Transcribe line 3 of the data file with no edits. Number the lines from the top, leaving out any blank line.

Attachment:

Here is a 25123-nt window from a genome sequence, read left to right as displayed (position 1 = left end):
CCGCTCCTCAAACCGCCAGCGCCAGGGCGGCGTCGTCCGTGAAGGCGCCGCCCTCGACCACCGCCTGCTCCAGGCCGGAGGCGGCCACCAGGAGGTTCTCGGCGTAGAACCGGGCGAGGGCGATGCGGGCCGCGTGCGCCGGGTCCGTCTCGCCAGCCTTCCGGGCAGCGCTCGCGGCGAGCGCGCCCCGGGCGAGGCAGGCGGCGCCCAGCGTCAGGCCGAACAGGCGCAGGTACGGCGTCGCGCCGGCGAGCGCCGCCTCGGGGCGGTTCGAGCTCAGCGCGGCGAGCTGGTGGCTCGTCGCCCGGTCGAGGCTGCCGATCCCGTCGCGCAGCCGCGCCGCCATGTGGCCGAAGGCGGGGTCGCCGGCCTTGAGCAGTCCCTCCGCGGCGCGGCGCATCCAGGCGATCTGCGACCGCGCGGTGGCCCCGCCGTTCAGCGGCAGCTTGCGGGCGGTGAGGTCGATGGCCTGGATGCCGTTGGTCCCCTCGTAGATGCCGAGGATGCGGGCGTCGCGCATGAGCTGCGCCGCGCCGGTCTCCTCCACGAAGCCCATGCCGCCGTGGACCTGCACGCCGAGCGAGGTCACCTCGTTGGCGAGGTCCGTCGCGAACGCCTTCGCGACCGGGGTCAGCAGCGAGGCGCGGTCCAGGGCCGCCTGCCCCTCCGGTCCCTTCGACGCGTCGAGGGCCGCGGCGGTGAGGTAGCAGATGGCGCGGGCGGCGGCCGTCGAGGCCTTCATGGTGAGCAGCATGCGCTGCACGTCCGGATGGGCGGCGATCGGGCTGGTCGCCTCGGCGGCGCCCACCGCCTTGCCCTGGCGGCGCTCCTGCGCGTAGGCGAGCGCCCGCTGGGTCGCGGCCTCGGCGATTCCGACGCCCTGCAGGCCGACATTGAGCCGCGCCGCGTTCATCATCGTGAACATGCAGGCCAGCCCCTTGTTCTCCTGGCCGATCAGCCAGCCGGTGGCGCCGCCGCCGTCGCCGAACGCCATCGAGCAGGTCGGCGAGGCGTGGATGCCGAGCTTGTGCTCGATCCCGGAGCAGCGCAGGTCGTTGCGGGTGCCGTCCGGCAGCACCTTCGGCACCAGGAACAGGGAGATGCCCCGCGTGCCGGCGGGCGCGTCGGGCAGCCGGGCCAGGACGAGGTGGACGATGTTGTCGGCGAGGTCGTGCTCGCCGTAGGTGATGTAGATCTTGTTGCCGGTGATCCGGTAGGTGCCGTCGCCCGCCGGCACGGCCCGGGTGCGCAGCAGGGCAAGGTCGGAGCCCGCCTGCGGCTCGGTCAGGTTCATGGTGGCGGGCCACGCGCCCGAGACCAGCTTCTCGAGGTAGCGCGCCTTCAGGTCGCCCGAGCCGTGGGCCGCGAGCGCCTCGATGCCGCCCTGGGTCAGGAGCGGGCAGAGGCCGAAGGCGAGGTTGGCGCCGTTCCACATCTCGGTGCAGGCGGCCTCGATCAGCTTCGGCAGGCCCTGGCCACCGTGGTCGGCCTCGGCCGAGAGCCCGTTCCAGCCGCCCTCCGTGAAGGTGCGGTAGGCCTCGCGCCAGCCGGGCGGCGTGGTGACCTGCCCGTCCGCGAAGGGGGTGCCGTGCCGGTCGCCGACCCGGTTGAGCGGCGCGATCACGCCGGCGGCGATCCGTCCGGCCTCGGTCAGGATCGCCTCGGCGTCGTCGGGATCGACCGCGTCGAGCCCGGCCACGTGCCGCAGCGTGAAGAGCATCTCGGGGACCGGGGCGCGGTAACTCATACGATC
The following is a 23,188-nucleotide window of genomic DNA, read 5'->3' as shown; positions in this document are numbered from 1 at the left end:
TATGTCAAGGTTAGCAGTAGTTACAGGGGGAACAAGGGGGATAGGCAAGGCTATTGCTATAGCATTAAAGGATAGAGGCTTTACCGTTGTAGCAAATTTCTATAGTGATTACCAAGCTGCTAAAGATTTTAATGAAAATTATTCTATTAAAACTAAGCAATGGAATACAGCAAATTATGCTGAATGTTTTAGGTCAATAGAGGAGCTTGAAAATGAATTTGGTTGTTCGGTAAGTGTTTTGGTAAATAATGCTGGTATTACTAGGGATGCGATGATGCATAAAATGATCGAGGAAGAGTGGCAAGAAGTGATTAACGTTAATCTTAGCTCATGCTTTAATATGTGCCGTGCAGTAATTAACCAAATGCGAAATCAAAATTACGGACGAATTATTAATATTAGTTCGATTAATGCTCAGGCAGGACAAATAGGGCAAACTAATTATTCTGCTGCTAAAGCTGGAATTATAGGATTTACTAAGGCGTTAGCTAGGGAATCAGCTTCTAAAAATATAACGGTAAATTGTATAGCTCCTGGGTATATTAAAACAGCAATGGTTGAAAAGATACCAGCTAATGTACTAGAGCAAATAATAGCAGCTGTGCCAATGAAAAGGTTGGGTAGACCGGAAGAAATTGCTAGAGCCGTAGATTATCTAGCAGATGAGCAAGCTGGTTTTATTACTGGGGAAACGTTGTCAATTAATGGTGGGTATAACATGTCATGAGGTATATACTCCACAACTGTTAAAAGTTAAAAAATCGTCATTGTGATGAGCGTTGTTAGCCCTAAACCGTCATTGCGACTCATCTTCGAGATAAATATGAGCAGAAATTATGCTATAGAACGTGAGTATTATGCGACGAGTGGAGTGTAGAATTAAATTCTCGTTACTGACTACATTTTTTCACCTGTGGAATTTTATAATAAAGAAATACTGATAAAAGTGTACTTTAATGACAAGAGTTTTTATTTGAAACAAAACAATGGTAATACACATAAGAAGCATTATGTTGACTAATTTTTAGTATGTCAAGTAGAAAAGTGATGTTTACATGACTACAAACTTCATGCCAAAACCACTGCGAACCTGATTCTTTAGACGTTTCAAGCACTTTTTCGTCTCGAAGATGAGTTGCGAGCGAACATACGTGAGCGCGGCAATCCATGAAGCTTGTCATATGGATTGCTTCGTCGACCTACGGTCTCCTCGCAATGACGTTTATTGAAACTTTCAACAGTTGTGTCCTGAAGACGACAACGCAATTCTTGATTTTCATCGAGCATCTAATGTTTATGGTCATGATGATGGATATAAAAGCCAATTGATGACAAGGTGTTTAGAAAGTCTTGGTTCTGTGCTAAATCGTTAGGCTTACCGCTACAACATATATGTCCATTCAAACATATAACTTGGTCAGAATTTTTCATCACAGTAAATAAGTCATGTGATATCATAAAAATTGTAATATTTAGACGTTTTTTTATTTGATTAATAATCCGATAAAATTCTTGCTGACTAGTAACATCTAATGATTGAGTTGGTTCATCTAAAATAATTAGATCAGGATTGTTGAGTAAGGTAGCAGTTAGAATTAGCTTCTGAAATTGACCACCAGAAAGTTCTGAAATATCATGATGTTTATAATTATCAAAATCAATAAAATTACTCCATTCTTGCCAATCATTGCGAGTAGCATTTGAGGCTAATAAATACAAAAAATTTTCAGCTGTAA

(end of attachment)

The following is a 23,188-nucleotide window of genomic DNA, read 5'->3' as shown; positions in this document are numbered from 1 at the left end: